convicted murderers who are
sentenced to death, "live" on
death row for an average of
(See Death Penalty Page 5)


Boost American Products


Patriotic symbols abound
from .California .to the New
York Island. Americans eat ap-
ple pie, sing the National An-
them at baseball games and
visit the Statue of Liberty.
They also demonstrate
"American pride" by making
certain choices as consumers.
Some favor Ford and GM over
Toyota or shop at American
Apparel, the trendy clothing
company with all operations in
Los Angeles.
A
First and foremost, consum-
ers seek the best product at the


best price. Country of origin is
often an afterthought; only one
in five Americans seriously
considers it when making buy-
ing decisions, says America's
Research Group.
The reality is that Americans
probably underestimate the
value of their buying decisions
and how they can affect the
nation's economy and future.
According 'to the Federal
Trade Commission, the "Made
in USA" standard means that
all or virtually all" of the prod-
uct was- made in the United


States. Only automobiles, tex-
tiles and wool products are re-'
quired to display the country
of origin.
One sector increasingly af-
fected by the "Made in USA"
mantra is domestic manufac-
turing, especially with the out-
sourcing of jobs to China, In-
dia and other countries.
Intense competition drives
down product prices, while
American manufacturers bal-
ance higher operating expenses
including labor and health
care.


In fact, manufacturing jobs
typically pay 23 percent more
than other economic sectors
according to the Bureau of
Economic Analysis.
This contributes to the 22
percent higher price tag of do-
ing business in the United
States, which almost equals the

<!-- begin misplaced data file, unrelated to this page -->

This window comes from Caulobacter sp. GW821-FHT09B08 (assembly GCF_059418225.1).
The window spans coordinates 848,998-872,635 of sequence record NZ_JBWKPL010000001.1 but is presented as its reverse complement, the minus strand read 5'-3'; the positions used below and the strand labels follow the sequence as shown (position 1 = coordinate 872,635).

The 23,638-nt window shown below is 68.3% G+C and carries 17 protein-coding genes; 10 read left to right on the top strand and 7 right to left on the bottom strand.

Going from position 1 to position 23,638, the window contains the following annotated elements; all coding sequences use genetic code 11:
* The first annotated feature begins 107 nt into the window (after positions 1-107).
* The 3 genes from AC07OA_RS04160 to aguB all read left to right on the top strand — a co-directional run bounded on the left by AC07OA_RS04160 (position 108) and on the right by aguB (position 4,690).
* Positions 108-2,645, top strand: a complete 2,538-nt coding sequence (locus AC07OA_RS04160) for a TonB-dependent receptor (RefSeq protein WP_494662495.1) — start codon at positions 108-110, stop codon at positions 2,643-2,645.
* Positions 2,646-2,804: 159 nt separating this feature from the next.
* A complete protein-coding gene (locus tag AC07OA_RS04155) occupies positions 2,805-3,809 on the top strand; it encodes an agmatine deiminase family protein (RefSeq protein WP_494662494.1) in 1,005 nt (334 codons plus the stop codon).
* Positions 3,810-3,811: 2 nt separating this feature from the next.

total cost of production in
China, says a study by the Na-
tional Association of Manufac-
turers (NAM)/Manufacturers
Alliance.
Ultimately this affects U.S.
(See Boost Products Page 5)














Death Penalty Sparks Debate


(Continued From Page 4)
over ten years and sit in prison
at taxpayer expense for years
and years going through multi-
ple appeal processes. Arguing,
therefore, that the death pen-
alty as a "deterrent" is hardly a
defendable position.
Likewise if we are going to
evoke the eye for an eye ra-
tional, then fathers also should
be stoning their daughters to
death for having sex out of
wedlock like the Old Testa-
ment laws dictate. You can't
"cherry pick" and follow just
the Bible verses that suit you.
On the other side, life in
prison today is not what it
once was. With the exception
of one County in the south-
western .United States, there
are no "chain gangs" doing
hard physical labor every day.
or living and sleeping without
amenities like air conditioning
or television. So the thought of
spending your life in a govern-
ment contracted prison facility
might not seem too awfully
bad for a moron who can't fit
into our society.
Additionally, "life in prison"
isn't always exactly that. More
often than not, many convicted
murderers are actually released'
from prison to go out and per-
petrate their violence yet again
on others. And x\e can't forget
that "overcrowded prison"
thing hanging over ,our heads
now can we? And how about
those infamous parole boards?
Why even the like of Charles


Manson has tme opportunity